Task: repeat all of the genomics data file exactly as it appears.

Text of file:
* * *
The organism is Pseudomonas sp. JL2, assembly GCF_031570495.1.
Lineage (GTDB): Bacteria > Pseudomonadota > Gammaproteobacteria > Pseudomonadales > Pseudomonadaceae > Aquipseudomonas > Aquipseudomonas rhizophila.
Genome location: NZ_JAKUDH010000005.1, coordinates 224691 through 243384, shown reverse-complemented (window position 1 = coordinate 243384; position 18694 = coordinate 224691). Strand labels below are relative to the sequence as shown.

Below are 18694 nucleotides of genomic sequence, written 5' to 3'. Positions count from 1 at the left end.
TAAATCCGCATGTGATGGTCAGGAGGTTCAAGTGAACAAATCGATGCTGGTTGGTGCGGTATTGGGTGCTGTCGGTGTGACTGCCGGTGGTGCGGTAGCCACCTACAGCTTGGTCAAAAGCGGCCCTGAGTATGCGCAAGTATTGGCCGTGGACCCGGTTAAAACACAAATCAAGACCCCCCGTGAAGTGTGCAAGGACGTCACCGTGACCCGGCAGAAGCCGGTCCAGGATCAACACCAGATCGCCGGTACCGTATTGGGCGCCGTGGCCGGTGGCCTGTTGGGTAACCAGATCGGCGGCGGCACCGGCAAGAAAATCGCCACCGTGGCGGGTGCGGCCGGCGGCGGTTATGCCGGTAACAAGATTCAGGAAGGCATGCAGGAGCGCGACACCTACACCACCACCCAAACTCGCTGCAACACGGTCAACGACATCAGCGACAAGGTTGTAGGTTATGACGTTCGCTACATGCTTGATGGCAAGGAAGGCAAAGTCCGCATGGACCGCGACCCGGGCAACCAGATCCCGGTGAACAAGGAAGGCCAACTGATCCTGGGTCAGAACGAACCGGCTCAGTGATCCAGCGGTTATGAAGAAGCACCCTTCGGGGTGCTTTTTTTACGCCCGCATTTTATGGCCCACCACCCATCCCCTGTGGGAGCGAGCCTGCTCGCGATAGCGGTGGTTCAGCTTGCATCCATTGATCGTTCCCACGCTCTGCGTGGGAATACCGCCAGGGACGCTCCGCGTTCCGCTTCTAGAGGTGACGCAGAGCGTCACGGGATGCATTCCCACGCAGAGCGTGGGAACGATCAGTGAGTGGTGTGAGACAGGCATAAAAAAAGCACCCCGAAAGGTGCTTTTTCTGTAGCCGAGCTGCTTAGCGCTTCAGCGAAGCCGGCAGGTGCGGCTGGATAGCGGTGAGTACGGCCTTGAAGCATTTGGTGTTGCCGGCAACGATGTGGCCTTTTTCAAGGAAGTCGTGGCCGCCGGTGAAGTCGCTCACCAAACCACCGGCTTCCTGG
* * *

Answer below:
The organism is Pseudomonas sp. JL2, assembly GCF_031570495.1.
Lineage (GTDB): Bacteria > Pseudomonadota > Gammaproteobacteria > Pseudomonadales > Pseudomonadaceae > Aquipseudomonas > Aquipseudomonas rhizophila.
Genome location: NZ_JAKUDH010000005.1, coordinates 224691 through 243384, shown reverse-complemented (window position 1 = coordinate 243384; position 18694 = coordinate 224691). Strand labels below are relative to the sequence as shown.

Below are 18694 nucleotides of genomic sequence, written 5' to 3'. Positions count from 1 at the left end.
TAAATCCGCATGTGATGGTCAGGAGGTTCAAGTGAACAAATCGATGCTGGTTGGTGCGGTATTGGGTGCTGTCGGTGTGACTGCCGGTGGTGCGGTAGCCACCTACAGCTTGGTCAAAAGCGGCCCTGAGTATGCGCAAGTATTGGCCGTGGACCCGGTTAAAACACAAATCAAGACCCCCCGTGAAGTGTGCAAGGACGTCACCGTGACCCGGCAGAAGCCGGTCCAGGATCAACACCAGATCGCCGGTACCGTATTGGGCGCCGTGGCCGGTGGCCTGTTGGGTAACCAGATCGGCGGCGGCACCGGCAAGAAAATCGCCACCGTGGCGGGTGCGGCCGGCGGCGGTTATGCCGGTAACAAGATTCAGGAAGGCATGCAGGAGCGCGACACCTACACCACCACCCAAACTCGCTGCAACACGGTCAACGACATCAGCGACAAGGTTGTAGGTTATGACGTTCGCTACATGCTTGATGGCAAGGAAGGCAAAGTCCGCATGGACCGCGACCCGGGCAACCAGATCCCGGTGAACAAGGAAGGCCAACTGATCCTGGGTCAGAACGAACCGGCTCAGTGATCCAGCGGTTATGAAGAAGCACCCTTCGGGGTGCTTTTTTTACGCCCGCATTTTATGGCCCACCACCCATCCCCTGTGGGAGCGAGCCTGCTCGCGATAGCGGTGGTTCAGCTTGCATCCATTGATCGTTCCCACGCTCTGCGTGGGAATACCGCCAGGGACGCTCCGCGTTCCGCTTCTAGAGGTGACGCAGAGCGTCACGGGATGCATTCCCACGCAGAGCGTGGGAACGATCAGTGAGTGGTGTGAGACAGGCATAAAAAAAGCACCCCGAAAGGTGCTTTTTCTGTAGCCGAGCTGCTTAGCGCTTCAGCGAAGCCGGCAGGTGCGGCTGGATAGCGGTGAGTACGGCCTTGAAGCATTTGGTGTTGCCGGCAACGATGTGGCCTTTTTCAAGGAAGTCGTGGCCGCCGGTGAAGTCGCTCACCAAACCACCGGCTTCCTGG